have grown up being told of the importance of "word of mouth" marketing,
investigating the use of NPS should seem like a logical step.
When assessing business processes,
as readers of this blog will know, I believe there are plenty of opportunities
for firms to sharpen up their operational efficiency
through better processes. There are lots of different ways to assess
processes and measure improvements too - take a particular process (say
drafting a consultancy services agreement), aspects that can be measured (and
improved) could include the time the process takes (which doesn't have to
translate to price!), the number of defects (which might not be the same as
complaints - defects might get picked up by an internal review), the number of
steps in the process or perhaps the level of qualification/skill required to
conduct various parts of the process.
Finally, learning and growth. Again,
regular readers will know I've written quite a bit about the need for innovation
in law firms, and it's never been more important than in the current,
highly competitive environment. New products and services, changes in operating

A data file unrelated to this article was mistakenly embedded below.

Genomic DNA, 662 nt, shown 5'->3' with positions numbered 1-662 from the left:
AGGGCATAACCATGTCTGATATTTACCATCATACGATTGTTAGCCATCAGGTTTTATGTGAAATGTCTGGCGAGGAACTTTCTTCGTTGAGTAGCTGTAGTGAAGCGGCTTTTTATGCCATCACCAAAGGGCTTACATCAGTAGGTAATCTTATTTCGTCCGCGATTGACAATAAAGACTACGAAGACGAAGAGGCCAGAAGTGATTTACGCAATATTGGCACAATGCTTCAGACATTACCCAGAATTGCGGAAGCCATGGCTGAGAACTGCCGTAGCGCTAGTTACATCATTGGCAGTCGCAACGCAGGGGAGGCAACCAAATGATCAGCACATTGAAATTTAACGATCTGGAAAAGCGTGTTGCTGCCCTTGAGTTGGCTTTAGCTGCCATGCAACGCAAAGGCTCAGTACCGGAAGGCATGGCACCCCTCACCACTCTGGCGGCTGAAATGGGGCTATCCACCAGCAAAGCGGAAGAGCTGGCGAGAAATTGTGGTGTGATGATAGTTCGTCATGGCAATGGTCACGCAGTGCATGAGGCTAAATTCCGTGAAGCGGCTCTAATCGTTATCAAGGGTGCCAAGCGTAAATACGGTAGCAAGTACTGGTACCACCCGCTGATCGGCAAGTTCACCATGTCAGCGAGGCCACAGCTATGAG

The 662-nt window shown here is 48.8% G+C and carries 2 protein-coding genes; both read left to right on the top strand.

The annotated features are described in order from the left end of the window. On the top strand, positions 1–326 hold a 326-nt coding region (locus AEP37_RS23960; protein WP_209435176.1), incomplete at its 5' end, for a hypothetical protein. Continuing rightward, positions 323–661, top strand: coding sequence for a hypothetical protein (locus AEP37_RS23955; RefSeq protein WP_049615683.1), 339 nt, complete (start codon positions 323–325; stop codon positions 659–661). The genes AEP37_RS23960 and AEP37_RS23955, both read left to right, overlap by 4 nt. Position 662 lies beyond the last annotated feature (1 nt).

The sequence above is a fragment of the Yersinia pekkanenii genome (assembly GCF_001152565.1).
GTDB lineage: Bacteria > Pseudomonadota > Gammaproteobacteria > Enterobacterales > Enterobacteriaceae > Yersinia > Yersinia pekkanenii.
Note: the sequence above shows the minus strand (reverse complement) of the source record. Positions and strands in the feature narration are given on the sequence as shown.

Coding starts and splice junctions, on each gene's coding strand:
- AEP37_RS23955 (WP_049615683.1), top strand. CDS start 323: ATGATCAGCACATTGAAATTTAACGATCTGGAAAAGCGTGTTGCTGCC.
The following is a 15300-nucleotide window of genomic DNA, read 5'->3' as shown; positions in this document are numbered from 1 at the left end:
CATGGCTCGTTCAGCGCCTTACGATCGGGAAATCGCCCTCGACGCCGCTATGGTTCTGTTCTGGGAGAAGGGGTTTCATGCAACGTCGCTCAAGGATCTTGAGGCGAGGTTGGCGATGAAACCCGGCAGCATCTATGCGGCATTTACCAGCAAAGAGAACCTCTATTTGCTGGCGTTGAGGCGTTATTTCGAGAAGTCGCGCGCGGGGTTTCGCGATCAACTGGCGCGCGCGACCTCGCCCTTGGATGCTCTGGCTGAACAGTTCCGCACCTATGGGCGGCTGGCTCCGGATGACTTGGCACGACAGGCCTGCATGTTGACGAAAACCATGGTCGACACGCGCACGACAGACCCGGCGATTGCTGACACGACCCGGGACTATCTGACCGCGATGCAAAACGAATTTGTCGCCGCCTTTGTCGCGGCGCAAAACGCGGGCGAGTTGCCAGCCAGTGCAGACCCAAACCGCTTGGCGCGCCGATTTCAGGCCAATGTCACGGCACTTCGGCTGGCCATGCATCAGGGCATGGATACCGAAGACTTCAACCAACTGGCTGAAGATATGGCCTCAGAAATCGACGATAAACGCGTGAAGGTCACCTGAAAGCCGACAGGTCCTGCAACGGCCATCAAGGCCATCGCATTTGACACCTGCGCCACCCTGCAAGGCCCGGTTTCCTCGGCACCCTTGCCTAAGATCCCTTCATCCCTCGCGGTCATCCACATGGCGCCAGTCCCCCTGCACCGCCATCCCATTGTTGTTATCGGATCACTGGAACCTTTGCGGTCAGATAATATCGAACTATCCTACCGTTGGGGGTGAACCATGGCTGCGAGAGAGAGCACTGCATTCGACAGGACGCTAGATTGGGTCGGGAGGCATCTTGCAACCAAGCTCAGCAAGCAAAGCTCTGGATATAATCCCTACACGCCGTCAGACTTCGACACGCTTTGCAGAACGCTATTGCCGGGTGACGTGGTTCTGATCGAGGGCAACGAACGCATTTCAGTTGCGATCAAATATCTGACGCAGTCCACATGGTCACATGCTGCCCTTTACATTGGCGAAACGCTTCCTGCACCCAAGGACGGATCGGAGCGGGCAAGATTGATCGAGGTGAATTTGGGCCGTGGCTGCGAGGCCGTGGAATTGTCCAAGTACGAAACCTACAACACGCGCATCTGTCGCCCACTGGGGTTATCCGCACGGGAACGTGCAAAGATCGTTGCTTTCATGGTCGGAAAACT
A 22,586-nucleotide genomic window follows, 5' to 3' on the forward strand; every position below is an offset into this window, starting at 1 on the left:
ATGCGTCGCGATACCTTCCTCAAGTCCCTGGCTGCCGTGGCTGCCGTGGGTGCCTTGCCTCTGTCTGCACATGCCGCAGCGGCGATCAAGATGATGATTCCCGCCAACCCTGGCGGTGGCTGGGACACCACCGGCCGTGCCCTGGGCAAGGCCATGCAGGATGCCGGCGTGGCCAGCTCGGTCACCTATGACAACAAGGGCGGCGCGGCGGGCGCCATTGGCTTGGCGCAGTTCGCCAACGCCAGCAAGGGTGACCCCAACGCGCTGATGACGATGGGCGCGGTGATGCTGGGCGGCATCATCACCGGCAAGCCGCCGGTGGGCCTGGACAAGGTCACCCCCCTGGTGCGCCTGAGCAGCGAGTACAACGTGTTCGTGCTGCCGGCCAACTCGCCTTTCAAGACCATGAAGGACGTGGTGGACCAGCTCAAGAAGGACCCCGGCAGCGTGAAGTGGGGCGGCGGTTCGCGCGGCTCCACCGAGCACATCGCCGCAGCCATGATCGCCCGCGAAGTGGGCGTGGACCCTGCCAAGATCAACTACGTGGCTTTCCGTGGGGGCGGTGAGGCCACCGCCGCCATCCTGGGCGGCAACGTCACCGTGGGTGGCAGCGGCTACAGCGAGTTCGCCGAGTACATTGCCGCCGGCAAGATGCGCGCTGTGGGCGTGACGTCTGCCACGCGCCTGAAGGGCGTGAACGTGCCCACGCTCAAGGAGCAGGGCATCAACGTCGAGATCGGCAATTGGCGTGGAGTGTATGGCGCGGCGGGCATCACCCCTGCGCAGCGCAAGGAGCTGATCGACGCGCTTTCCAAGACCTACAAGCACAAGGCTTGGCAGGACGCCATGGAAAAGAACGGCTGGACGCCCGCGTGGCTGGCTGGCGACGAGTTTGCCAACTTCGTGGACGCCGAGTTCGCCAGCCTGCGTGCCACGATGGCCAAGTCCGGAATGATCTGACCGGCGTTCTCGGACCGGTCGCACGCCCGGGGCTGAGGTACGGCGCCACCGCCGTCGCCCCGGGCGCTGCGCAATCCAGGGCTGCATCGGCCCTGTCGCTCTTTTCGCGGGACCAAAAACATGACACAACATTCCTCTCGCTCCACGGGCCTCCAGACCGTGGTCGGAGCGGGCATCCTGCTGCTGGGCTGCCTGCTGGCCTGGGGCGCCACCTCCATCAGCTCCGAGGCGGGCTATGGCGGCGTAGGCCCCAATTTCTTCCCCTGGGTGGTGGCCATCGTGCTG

models, adoption of new technology are all good examples of performance that
can be measured by metrics that will support innovation.
Knowledge management is another
critical area to investigate and could theoretically sit in either the business
process category or here within learning and growth. The latter seems to me to
be a better fit, but wherever it sits, it should be measured and form part of
the performance management infrastructure at both a firm and an individual
level given that law firms are knowledge businesses.
The other dimension to learning and
growth is of course the development of human capital. Employee satisfaction and
retention metrics might be a good place to start, but what about training
(received and delivered) and subsequent productivity improvements? How
about aligning training with strategy - for example are there new competencies
the firm (or a team) needs to develop? If so, can attainment be measured and
Ultimately, for these measures to be
meaningful, they need to flow down to the individual level. In the corporate
world it's common to have a corporate scorecard that flows down to a business
unit, which in turn flows down to a department, a team then an individual. The
idea being that each of these levels "rolls up" to contribute to the scorecard
of their parent unit.
In my experience of law firms this
process happens, but only in terms of the financial data. Chargeable hours and
utilisation rates roll up, but training targets and client metrics stay with
the teams (if they exist at all).
This is a time when many firms are
examining their strategy, their organisation and their operating model. Taking
a broader perspective to performance management can provide the data to support
making changes, but critically can support the introduction of changes by
driving the behaviour that's needed for successful implementation. It's a
cliche, but "if it's not measured, it doesn't matter".